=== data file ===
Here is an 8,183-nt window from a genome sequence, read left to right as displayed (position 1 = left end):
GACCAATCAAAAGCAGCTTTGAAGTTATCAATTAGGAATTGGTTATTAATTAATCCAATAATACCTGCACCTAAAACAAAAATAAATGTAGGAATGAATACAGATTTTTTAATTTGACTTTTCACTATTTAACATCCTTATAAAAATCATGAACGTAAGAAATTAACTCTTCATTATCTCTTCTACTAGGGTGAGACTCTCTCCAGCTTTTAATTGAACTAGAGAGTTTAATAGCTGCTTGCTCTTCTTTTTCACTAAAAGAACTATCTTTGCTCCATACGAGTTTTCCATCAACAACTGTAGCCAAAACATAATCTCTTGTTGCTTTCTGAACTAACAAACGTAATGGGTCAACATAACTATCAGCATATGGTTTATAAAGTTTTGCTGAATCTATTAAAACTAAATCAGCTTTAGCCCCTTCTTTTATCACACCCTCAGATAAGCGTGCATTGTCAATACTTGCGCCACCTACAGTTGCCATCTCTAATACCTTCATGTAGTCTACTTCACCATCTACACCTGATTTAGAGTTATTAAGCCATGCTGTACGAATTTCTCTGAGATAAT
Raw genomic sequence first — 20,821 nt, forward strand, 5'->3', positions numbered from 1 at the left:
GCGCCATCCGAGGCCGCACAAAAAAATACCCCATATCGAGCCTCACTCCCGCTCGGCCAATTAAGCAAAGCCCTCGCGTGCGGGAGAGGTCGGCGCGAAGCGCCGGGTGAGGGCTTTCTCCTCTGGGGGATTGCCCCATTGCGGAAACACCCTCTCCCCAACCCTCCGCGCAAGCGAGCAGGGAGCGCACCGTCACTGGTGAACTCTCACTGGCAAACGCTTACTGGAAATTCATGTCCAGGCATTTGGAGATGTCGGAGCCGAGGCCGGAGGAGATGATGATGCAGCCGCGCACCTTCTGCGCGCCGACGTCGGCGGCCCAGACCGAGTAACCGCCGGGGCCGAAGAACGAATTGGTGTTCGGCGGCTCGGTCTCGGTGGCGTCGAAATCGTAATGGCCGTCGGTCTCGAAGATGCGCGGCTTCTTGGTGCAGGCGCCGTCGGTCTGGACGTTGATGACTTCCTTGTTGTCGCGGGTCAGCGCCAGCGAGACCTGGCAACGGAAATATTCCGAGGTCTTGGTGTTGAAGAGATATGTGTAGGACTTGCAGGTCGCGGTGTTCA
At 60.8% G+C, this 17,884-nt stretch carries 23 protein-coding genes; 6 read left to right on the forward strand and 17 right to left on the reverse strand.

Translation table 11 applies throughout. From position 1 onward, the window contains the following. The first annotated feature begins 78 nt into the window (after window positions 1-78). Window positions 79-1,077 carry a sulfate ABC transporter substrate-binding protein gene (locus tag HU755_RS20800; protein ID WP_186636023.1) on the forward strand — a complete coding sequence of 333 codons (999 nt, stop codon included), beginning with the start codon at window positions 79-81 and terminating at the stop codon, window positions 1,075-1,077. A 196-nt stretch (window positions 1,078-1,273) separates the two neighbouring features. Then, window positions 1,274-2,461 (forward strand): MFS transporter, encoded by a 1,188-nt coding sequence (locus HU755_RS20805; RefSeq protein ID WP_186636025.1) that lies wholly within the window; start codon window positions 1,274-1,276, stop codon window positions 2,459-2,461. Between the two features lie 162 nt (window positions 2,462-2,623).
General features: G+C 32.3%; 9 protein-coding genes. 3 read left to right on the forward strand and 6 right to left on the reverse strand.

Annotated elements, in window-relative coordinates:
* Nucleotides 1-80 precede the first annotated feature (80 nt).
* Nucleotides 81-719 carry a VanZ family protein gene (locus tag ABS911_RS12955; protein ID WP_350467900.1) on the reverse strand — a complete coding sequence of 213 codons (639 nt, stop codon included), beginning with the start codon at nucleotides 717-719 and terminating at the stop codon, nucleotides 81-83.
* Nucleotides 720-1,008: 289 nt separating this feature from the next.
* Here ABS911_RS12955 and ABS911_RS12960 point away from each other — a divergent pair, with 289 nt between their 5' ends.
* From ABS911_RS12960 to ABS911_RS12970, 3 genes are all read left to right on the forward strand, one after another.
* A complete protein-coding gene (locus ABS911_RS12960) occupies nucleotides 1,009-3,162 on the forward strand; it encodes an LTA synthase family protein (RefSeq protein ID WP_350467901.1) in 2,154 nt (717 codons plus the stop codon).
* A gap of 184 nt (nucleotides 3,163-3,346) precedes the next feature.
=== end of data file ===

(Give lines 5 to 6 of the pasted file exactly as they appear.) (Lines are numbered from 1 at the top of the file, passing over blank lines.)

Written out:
At 60.8% G+C, this 17,884-nt stretch carries 23 protein-coding genes; 6 read left to right on the forward strand and 17 right to left on the reverse strand.

Translation table 11 applies throughout. From position 1 onward, the window contains the following. The first annotated feature begins 78 nt into the window (after window positions 1-78). Window positions 79-1,077 carry a sulfate ABC transporter substrate-binding protein gene (locus tag HU755_RS20800; protein ID WP_186636023.1) on the forward strand — a complete coding sequence of 333 codons (999 nt, stop codon included), beginning with the start codon at window positions 79-81 and terminating at the stop codon, window positions 1,075-1,077. A 196-nt stretch (window positions 1,078-1,273) separates the two neighbouring features. Then, window positions 1,274-2,461 (forward strand): MFS transporter, encoded by a 1,188-nt coding sequence (locus HU755_RS20805; RefSeq protein ID WP_186636025.1) that lies wholly within the window; start codon window positions 1,274-1,276, stop codon window positions 2,459-2,461. Between the two features lie 162 nt (window positions 2,462-2,623).